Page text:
A retired clergyman's garden in a coastal village in North Norfolk has become home to a rare white-crowned sparrow normally seen in North America.
White-crowned sparrows are common in the northern US
The bird was spotted by Sue and Richard Bending in their garden at Cley.
Within hours of publicising the find dozens of bird-watchers descended on the quiet village with their cameras.
Richard Bending said they believed the bird may have been blown off course in a storm in Canada and was blown to Norfolk or hitched a ride on a boat.
The couple contacted a local bird expert in North Norfolk which is home to several wildlife reserves which attract a great number of migrating species.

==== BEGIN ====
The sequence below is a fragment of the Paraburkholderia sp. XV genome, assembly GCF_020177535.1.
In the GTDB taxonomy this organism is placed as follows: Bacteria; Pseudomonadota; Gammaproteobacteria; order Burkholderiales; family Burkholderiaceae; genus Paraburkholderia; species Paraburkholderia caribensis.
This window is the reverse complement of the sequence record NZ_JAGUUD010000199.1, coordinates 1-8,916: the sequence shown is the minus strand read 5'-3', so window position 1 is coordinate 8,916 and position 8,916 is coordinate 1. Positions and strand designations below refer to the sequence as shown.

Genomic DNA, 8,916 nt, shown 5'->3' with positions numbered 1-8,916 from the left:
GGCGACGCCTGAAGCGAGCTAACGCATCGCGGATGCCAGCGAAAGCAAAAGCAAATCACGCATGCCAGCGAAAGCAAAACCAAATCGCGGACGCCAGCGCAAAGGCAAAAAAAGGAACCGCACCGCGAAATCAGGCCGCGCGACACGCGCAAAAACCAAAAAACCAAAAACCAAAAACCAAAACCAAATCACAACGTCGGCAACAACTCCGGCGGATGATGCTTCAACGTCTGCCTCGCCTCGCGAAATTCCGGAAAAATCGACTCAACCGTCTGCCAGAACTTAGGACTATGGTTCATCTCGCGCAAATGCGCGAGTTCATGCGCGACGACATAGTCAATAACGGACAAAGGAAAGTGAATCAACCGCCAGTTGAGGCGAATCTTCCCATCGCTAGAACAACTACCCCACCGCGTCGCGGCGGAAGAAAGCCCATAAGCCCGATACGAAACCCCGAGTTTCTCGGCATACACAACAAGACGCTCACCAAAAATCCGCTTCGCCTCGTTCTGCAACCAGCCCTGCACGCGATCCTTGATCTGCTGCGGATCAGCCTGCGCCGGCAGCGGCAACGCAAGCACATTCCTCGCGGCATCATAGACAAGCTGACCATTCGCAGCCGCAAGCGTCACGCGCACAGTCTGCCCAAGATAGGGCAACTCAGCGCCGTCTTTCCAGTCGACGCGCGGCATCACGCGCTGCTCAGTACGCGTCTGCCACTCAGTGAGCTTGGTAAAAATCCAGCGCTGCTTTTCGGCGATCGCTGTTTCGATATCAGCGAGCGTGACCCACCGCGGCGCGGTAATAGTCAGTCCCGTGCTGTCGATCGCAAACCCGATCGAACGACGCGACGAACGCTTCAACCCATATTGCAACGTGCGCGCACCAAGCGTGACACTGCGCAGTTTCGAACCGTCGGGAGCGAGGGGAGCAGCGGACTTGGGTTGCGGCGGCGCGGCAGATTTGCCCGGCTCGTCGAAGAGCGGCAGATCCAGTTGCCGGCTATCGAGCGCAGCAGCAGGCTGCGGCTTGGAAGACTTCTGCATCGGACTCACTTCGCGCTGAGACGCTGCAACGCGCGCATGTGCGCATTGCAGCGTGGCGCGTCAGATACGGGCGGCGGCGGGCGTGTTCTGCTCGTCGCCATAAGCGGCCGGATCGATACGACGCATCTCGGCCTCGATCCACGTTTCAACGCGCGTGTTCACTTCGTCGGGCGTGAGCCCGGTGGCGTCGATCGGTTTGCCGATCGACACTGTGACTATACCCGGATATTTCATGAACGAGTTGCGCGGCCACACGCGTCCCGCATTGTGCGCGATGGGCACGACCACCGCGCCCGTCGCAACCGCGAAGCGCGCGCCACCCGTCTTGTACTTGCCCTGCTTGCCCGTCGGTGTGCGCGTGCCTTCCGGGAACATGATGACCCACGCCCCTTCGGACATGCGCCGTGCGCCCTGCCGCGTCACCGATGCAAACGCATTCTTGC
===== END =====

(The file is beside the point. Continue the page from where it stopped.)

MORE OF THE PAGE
Mr Bending said: "He identified the bird as a rare white-crowned sparrow which had had confirmed sightings in Britain in 1977 and 1995 although there had been several other reports during this time.
"This confirmed how rare it was. We knew it was unusual as soon as my wife spotted it in the garden and we borrowed a book from the local library to see what it was.
"This indicated that it was a white-crowned sparrow distinguished by the markings on its head. We then asked a local expert to confirm the find.
"It perches in a beech hedge in the garden and comes out to feed on the gravel path in the morning when we put down seed."
Mr Bending was very surprised at the speed of the bush telegraphy of the bird watchers because within hours of going public they started to arrive from all over the country.
"No-one knows how it got here but we are speculating that it was caught in a storm while migrating south from the east coast of Canada to the United States.
"It could have become lost or tired and hitched a ride on a boat coming to England. We just feel very privileged that it chose our garden.
"We do not know how long it will stay but we hope it will spend the winter with us."